A history seeker, a collector of connections, and a purveyor of interesting finds: for Sarah Austin, SailorMade is about adventure, and the things you find while pursuing it. Her shop is the culmination of her wanderlust, from the nostalgic to the unusual and everything in between. 

Words by Sam Alviani // Photos by Rachel Adams

What does SAILORMADE VINTAGE mean to you?




For me, SailorMade is a vehicle for discovery and connections. There's something new I get to learn from every find, whether it's about a place, an era, or some fad of long ago—pole-sitting? streaking? pet rocks?—I can zoom out to see a big-picture of the connection between knowing a bit about the personal history of an item and then passing it on to a new owner. It's like a mini time-travel adventure in every sale.




Vintage gadgets with a story. 


Goods from a landlocked sailor, finds that celebrate old things found in in new places.


Vintage for the people—affordable, awesome.   


Growing up, I spent summers at our family cottage that was chock- full of weird old stuff. I loved finding impossibly old-fashioned things in drawers or tucked away in the rafters, and inventing stories about where it all came from. Four generations worth of souvenirs from long-defunct roadside attractions, musty books, cast iron skillets, a taxidermy squirrel and deer, hand-carved fishing lures. Compared to my everyday house, it was just magical. Somewhere along the line I realized I could find exactly that kind of stuff adrift at thrift stores and estate sales—I salvage those awesome items and connect them with new adoring owners.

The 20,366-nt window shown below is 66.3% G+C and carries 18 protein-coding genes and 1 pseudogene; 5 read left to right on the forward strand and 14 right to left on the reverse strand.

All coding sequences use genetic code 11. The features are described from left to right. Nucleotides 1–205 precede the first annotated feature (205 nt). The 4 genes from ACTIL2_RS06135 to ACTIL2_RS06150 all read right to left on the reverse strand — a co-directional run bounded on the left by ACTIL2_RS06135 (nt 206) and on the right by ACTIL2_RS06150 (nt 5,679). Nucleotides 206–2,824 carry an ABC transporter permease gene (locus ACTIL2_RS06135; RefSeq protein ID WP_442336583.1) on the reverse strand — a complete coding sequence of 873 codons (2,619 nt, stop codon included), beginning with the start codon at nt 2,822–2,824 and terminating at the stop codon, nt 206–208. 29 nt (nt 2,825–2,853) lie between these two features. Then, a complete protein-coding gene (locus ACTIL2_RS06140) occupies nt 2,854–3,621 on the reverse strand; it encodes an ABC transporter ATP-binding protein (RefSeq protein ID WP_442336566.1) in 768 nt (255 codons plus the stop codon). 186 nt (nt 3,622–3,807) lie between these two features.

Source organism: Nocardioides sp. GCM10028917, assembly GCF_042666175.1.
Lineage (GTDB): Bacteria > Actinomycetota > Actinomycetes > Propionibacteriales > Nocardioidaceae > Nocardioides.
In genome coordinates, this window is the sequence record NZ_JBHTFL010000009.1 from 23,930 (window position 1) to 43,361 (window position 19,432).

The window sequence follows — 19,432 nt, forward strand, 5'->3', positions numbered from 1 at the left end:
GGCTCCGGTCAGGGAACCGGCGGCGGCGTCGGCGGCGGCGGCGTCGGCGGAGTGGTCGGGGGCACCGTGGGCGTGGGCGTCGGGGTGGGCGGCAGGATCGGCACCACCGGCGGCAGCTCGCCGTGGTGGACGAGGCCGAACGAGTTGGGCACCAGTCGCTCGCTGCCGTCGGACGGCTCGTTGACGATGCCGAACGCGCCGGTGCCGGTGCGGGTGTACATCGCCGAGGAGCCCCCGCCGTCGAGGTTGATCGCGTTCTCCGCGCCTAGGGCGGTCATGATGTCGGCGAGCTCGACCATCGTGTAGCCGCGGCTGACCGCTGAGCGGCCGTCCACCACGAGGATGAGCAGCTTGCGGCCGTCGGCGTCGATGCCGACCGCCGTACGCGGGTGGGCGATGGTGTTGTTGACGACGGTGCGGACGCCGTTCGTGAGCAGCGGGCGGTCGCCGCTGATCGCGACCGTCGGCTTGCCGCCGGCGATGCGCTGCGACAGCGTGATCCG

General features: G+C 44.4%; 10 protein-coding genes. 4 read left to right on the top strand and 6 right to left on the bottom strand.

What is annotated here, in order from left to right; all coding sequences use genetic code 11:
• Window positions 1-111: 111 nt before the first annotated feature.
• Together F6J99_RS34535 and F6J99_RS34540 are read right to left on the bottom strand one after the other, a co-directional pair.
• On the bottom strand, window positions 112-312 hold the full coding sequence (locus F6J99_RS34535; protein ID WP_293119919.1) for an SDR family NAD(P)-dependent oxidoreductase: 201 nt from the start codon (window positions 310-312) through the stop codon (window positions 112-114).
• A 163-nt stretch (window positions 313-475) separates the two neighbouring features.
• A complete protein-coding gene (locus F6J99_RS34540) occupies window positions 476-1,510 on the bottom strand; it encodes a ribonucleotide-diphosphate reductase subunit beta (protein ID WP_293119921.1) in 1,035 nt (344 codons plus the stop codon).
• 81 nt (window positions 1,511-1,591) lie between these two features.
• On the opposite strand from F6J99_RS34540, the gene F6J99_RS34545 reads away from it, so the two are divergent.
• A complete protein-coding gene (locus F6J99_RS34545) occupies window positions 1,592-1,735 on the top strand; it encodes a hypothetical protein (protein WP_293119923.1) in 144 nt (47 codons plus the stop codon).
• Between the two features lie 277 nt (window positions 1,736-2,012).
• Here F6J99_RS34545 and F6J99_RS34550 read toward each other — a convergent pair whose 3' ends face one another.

How did you get your start?

I’ve loved yard sales and thrift stores since I was a kid. We didn’t have a lot of money, and dollars went a lot farther on secondhand! In college I spent almost every Sunday morning at Eastern Market in Washington, DC, which has a great array of vintage, art, and food vendors. After college, I ran away to sea, and in my seven years sailing (yep, that’s where the name comes from!) the rest of the crew might be sleeping off a hangover, but if I had a day of shore leave, I’d be up early to poke into junk shops and seek out flea markets in any port we visited.



what kind of finds does sailormade specialize in?

I deal in stuff with stories—things that will reflect their collector’s imagination, memories and sense of humor. I seek out flea markets and estate sales the way some folks hunt down microbreweries or skateparks. Since I look in a lot of places, my finds are pretty eclectic, but I snap up a lot of art. It’s the easiest way to add a bit of retro flair to your home. Your very favorite piece of vintage clothing might only get worn a few times a year, but that framed yarn art of a bunch of celery? The Spinal Tap poster? Those will make you smile every damn day.


More than I care to admit! My loves are rhinestone costume jewelry from the 50s, nautical books, old black and white photographs of families that aren’t mine, inadvertently creepy baby dolls—and when I travel, I look for tiny vintage felt pennants of the places I’m visiting. My favorite finds are always the unexpected—a beaded Victorian capelet in the housewares aisle at the ARC, sweet New Wave band posters at an old lady estate sale, an excellent cursive typewriter at a shuttered barber shop. Those ones remind me to always keep my eyes peeled. 



It’s like a mini time-travel adventure in every sale.
— Sarah Austin